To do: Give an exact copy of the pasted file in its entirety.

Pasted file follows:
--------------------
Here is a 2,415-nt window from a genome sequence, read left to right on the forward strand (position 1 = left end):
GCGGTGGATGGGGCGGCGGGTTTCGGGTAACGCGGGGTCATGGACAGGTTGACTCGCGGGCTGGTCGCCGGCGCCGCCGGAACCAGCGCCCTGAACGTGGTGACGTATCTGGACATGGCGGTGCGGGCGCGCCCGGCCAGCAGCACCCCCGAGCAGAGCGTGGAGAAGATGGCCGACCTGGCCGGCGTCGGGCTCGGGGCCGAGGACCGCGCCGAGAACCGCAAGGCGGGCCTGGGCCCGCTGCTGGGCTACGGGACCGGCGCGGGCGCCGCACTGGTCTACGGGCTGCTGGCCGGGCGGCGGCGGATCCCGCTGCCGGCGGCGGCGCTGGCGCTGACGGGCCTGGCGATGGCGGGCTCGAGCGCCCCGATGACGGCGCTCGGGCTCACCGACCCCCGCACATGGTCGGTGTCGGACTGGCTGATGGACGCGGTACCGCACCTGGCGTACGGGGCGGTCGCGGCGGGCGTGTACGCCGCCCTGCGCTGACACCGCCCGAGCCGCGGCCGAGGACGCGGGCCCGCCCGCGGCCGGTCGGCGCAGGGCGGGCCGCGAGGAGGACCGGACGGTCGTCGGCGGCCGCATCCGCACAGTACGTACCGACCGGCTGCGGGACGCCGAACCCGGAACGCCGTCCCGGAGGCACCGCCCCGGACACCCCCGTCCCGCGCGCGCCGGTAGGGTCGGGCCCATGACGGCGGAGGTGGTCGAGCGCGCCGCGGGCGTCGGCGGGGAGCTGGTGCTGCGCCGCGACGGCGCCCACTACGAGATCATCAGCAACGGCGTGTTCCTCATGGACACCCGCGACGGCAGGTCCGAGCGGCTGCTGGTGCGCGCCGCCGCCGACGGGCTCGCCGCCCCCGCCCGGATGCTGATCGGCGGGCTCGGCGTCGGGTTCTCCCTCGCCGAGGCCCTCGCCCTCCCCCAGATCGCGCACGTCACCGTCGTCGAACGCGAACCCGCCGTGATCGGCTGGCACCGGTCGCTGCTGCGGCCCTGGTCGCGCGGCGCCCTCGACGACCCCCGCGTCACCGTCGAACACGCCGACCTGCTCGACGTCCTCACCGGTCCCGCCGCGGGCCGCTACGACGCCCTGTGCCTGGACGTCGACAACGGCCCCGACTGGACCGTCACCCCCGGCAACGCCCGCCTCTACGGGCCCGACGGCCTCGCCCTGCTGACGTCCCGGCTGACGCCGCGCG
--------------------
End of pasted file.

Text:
Here is a 2,415-nt window from a genome sequence, read left to right on the forward strand (position 1 = left end):
GCGGTGGATGGGGCGGCGGGTTTCGGGTAACGCGGGGTCATGGACAGGTTGACTCGCGGGCTGGTCGCCGGCGCCGCCGGAACCAGCGCCCTGAACGTGGTGACGTATCTGGACATGGCGGTGCGGGCGCGCCCGGCCAGCAGCACCCCCGAGCAGAGCGTGGAGAAGATGGCCGACCTGGCCGGCGTCGGGCTCGGGGCCGAGGACCGCGCCGAGAACCGCAAGGCGGGCCTGGGCCCGCTGCTGGGCTACGGGACCGGCGCGGGCGCCGCACTGGTCTACGGGCTGCTGGCCGGGCGGCGGCGGATCCCGCTGCCGGCGGCGGCGCTGGCGCTGACGGGCCTGGCGATGGCGGGCTCGAGCGCCCCGATGACGGCGCTCGGGCTCACCGACCCCCGCACATGGTCGGTGTCGGACTGGCTGATGGACGCGGTACCGCACCTGGCGTACGGGGCGGTCGCGGCGGGCGTGTACGCCGCCCTGCGCTGACACCGCCCGAGCCGCGGCCGAGGACGCGGGCCCGCCCGCGGCCGGTCGGCGCAGGGCGGGCCGCGAGGAGGACCGGACGGTCGTCGGCGGCCGCATCCGCACAGTACGTACCGACCGGCTGCGGGACGCCGAACCCGGAACGCCGTCCCGGAGGCACCGCCCCGGACACCCCCGTCCCGCGCGCGCCGGTAGGGTCGGGCCCATGACGGCGGAGGTGGTCGAGCGCGCCGCGGGCGTCGGCGGGGAGCTGGTGCTGCGCCGCGACGGCGCCCACTACGAGATCATCAGCAACGGCGTGTTCCTCATGGACACCCGCGACGGCAGGTCCGAGCGGCTGCTGGTGCGCGCCGCCGCCGACGGGCTCGCCGCCCCCGCCCGGATGCTGATCGGCGGGCTCGGCGTCGGGTTCTCCCTCGCCGAGGCCCTCGCCCTCCCCCAGATCGCGCACGTCACCGTCGTCGAACGCGAACCCGCCGTGATCGGCTGGCACCGGTCGCTGCTGCGGCCCTGGTCGCGCGGCGCCCTCGACGACCCCCGCGTCACCGTCGAACACGCCGACCTGCTCGACGTCCTCACCGGTCCCGCCGCGGGCCGCTACGACGCCCTGTGCCTGGACGTCGACAACGGCCCCGACTGGACCGTCACCCCCGGCAACGCCCGCCTCTACGGGCCCGACGGCCTCGCCCTGCTGACGTCCCGGCTGACGCCGCGCG